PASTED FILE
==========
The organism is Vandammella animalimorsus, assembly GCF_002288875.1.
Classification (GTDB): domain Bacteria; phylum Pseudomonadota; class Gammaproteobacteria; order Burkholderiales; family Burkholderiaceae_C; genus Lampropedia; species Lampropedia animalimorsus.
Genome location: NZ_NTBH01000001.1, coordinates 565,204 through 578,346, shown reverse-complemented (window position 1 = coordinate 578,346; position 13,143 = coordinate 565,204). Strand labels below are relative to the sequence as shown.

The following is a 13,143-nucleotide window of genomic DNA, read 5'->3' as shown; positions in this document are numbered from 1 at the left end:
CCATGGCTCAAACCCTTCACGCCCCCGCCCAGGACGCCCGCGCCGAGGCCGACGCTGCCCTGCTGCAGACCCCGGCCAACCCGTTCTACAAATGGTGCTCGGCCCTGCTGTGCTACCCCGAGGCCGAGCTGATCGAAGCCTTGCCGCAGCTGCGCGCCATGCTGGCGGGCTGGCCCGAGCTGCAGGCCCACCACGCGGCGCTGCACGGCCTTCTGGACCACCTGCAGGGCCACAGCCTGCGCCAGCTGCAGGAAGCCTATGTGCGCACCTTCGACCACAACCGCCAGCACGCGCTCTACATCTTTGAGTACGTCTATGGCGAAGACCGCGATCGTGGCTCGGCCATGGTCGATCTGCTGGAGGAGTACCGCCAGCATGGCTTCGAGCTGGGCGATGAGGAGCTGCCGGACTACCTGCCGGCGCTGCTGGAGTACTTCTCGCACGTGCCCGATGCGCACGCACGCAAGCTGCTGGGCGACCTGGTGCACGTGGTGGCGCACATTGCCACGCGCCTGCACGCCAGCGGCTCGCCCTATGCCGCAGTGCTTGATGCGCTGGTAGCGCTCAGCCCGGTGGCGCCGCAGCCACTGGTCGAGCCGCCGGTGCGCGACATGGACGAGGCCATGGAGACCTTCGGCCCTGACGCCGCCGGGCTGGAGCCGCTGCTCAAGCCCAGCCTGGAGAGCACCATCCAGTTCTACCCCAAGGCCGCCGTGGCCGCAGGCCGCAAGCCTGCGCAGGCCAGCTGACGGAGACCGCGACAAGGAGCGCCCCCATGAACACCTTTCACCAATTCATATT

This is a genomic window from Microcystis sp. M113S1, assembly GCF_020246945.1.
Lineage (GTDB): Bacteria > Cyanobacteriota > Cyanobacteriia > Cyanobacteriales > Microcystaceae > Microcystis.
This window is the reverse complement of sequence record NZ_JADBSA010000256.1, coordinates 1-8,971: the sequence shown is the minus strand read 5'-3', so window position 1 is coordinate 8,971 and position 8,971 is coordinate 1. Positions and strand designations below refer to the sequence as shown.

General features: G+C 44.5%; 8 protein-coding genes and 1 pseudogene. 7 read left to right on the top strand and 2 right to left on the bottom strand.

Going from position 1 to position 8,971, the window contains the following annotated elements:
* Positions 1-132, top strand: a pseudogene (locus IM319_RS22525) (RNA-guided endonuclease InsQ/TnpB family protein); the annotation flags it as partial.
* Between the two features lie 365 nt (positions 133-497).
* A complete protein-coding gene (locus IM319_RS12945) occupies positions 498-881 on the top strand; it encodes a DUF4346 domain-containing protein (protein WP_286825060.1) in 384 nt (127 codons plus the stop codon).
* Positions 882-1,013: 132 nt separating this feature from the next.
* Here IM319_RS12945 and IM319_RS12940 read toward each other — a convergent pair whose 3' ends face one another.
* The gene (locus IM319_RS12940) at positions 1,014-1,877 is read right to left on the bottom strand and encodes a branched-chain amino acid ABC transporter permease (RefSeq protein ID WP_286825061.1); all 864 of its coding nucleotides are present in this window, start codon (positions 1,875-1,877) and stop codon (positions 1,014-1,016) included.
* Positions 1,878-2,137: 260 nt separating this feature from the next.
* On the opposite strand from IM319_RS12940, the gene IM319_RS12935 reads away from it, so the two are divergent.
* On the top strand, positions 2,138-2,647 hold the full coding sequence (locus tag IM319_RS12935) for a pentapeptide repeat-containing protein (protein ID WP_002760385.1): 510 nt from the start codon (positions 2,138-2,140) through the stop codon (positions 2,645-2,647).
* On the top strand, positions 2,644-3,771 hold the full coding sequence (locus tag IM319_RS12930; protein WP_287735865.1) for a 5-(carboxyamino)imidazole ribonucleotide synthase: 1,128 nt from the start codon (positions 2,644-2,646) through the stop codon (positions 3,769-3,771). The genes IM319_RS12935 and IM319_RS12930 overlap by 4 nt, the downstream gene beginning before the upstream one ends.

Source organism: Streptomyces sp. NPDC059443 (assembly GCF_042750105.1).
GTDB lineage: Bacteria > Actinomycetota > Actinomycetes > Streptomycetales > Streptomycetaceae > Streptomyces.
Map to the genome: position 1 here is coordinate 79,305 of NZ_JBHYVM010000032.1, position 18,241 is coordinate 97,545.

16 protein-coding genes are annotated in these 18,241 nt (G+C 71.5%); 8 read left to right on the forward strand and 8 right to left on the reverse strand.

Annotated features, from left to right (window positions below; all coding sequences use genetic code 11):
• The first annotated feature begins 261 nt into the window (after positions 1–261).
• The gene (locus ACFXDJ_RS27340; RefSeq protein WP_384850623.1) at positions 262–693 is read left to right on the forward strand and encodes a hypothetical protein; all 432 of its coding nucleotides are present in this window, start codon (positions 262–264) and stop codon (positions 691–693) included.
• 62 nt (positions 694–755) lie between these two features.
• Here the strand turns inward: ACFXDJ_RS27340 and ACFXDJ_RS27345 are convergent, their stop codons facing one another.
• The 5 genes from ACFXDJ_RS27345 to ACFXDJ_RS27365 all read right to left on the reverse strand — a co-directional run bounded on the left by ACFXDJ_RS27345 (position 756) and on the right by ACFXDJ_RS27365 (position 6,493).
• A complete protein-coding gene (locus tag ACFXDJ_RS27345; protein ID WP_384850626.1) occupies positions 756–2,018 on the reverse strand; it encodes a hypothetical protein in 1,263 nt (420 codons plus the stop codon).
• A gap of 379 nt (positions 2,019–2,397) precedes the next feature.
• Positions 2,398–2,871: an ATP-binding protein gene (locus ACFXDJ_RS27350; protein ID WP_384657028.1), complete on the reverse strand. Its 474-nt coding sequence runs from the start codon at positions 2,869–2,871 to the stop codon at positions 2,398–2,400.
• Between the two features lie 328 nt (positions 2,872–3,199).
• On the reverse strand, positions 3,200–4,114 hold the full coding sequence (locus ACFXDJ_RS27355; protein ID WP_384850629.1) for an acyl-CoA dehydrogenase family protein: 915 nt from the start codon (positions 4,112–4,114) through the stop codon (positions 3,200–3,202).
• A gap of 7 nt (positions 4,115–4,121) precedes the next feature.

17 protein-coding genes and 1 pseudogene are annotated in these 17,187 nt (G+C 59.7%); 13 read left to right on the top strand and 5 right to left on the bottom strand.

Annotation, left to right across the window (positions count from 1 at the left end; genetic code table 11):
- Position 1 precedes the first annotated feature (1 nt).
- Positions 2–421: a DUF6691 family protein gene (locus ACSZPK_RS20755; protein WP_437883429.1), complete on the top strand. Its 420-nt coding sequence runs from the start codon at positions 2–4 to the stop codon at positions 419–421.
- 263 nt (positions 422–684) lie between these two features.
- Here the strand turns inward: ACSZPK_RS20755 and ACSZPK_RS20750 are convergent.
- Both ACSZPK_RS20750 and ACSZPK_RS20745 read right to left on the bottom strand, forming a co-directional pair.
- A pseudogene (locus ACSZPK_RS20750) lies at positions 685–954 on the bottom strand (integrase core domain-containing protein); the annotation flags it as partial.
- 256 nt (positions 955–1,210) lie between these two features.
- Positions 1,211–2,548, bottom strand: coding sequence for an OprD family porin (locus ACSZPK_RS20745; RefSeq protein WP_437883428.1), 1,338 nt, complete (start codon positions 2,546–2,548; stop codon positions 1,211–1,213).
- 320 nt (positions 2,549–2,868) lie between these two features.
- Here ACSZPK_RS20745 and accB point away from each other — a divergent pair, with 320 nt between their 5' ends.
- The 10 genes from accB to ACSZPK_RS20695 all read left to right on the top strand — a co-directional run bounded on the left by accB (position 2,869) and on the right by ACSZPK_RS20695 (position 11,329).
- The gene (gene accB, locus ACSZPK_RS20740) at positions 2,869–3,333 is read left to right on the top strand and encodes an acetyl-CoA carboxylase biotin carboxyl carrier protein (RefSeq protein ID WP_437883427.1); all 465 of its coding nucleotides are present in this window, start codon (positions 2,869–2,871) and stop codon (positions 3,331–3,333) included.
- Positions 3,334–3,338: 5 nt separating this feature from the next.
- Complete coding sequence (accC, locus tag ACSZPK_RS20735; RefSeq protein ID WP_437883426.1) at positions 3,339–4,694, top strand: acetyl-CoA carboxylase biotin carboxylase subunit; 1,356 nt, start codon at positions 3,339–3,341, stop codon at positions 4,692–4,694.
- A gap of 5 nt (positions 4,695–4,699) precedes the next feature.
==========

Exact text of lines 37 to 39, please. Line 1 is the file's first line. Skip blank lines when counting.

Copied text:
17 protein-coding genes and 1 pseudogene are annotated in these 17,187 nt (G+C 59.7%); 13 read left to right on the top strand and 5 right to left on the bottom strand.

Annotation, left to right across the window (positions count from 1 at the left end; genetic code table 11):
- Position 1 precedes the first annotated feature (1 nt).